By the time Crosstown Arts occupies space in the 1.5 million-square-foot Sears Crosstown building, it will have completed a solid test run of promoting arts-based community and economic development in Midtown.
Crosstown Arts is developing four new storefronts totaling several thousand square feet near the Sears Crosstown Building. The nonprofit arts organization is relocating to the space at 422 N. Cleveland St.
(Photos: Lance Murphey)
That’s because the nonprofit arts organization will soon relocate to 422 N. Cleveland St. across from the Sears building. Crosstown Arts will have a 1,400-square-foot exhibition and gallery space to curate art shows for one month at a time in the front, with its offices in the back.
Crosstown Arts initially served as an incubator of ideas for repurposing the 85-year-old art deco Sears Crosstown building at 495 N. Watkins St. into a “vertical urban village” that includes art, education, health and wellness.
Crosstown Arts’ current 427 N. Watkins St. address will become the new home of the Sears development project – a team that involves more than 20 members and consultants like Kemmons Wilson’s McLean Wilson, LRK Inc.’s Frank Ricks and Universal Commercial Real Estate LLC’s Darrell Cobbins.
Artist Christopher Miner, who co-founded Crosstown Arts with Todd Richardson in 2009, said the Cleveland storefront is a small-scale example of what could be to come.
“We knew that we wanted to have a physical presence in the neighborhood while the Sears project was under way,” Miner said.
In the gallery, Crosstown Arts has committed to bringing shows from outside of Memphis and also putting on shows of local artists. Miner asked Jay Gorney, a longtime powerhouse in the New York art scene who runs Mitchell-Inness & Nash, to be on the board for Crosstown Arts and specifically provide support for the gallery space.
“Having him as a connection with different artists and galleries that we might want to have shows of, Jay is a great contact to have,” Miner said. “We know that we want there to be a gallery in the Sears building, and so this is kind of like the first incarnation of what that Crosstown gallery would be like.”
Electrician Clifton Davis works in one of four new storefronts being developed by Crosstown Arts near the Sears Crosstown Building.
Next door at 430 N. Cleveland, Crosstown Arts is building out a multidisciplinary, community-programmed space for performances and exhibitions. Artist Yvonne Bobo’s new studio and Visible Community Music School will have storefronts on Cleveland as well.
Grinder, Taber Grinder Inc. is finishing the construction of the four 8,000-square-foot bays for an anticipated mid-February opening of all three users.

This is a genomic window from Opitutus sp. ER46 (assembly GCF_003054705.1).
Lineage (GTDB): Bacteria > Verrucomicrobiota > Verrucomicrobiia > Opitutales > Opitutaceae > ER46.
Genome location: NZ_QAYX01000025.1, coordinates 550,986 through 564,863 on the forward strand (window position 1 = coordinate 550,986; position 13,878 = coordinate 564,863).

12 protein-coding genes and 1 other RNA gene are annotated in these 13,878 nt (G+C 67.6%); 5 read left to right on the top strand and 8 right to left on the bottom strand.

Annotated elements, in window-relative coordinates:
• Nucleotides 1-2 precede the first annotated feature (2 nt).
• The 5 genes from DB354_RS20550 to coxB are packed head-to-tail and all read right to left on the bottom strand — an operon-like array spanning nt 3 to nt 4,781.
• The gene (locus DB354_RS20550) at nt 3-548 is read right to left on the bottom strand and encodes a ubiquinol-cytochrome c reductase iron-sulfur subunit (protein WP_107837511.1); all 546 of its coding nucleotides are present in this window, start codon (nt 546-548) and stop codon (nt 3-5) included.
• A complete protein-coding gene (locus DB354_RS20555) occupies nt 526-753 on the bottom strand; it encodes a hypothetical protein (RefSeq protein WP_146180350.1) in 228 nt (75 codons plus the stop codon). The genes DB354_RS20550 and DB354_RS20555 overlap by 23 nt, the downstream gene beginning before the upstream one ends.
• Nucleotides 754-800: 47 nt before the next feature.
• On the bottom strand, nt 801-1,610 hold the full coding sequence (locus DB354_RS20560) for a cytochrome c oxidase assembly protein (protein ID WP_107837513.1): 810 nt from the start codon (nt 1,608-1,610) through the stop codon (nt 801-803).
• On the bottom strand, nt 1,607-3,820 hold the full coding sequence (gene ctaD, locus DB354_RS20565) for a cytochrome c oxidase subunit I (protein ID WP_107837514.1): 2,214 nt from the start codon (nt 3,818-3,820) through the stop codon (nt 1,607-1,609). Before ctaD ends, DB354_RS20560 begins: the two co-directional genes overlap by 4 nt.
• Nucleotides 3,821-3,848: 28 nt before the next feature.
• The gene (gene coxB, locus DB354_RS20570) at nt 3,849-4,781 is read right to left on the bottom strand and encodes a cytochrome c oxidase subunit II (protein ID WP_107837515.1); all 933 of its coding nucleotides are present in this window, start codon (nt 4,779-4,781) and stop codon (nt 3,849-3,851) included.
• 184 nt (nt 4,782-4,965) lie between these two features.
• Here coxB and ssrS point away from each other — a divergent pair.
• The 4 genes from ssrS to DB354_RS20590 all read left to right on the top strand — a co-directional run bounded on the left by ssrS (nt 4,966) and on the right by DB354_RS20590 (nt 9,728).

“With Yvonne Bobo’s studio being in the space, part of why that’s important to us is we want working artists in the neighborhood so that we can collaborate with them on workshops and classes for artists at different levels of expertise,” Miner said. “In the (Sears) building, that would take the shape of an artist residency program that would have local and non-local artists having studio space.”
If this phase of Cleveland storefronts goes well for Visible Community Music School, the nonprofit hopes to eventually have a spot in the Sears building as well. Founded in 2011, the Visible Music College entity provides private lessons, group lessons and after-school programs to about 75 kids per week.
“We try to take what happens as far as music training goes, what happens at the college, and make it accessible for the community,” said director Sawyer Schafbuch. “It’s mainly dealing with children and high schoolers with aspects of music such as teaching technique, theory and repertoire. Those three things combine into an education.”
Visible Community Music School currently rents space in Livelink Memphis in Cooper-Young and holds sessions and events at the Fogelman Downtown YMCA and The Neighborhood School in Binghampton. Schafbuch said the Cleveland storefront is a central location to all of the different satellite locations the group goes to.
“When you show up at our recitals, it’s just a total mix. We represent almost every demographic in Memphis, and a lot of those demographics can be represented in that Cleveland area,” he said. “It’s exciting for me because of all of the different types of people that connect there.”
“We know that we want there to be a gallery in the Sears building, and so this is kind of like the first incarnation of what that ... would look like.”
–Christopher Miner, Crosstown Arts co-founder
Additionally, Crosstown Arts will offer after-school tutoring programs that Visible Community Music School will be doing music projects in conjunction with. That could be music production where kids who are writing in an English language class can put that writing technique into a song, or putting music behind creative writing stories.
“Just really giving kids the idea of people rubbing off on each other and allowing other people to effect your art and what comes out of you,” Schafbuch said.
Visible Community Music School will also benefit from Crosstown’s performance space by getting “to see the youth in the area take off and a voice that’s accessible to them,” Schafbuch said.
And the idea for that performance space, Miner said, is that it costs nothing to the performer.
“The spirit of the place is that we’re trying to remove prohibitive barriers for performing and visual artists and musicians so that if you’re a band and you want to have a show, there’s nothing stopping you from having a show,” Miner said. “It’s not that it’s hard to get on somebody’s schedule or the shows only happen at midnight or you’re not cool enough. That’s at the heart of what we’re trying to do for the community.”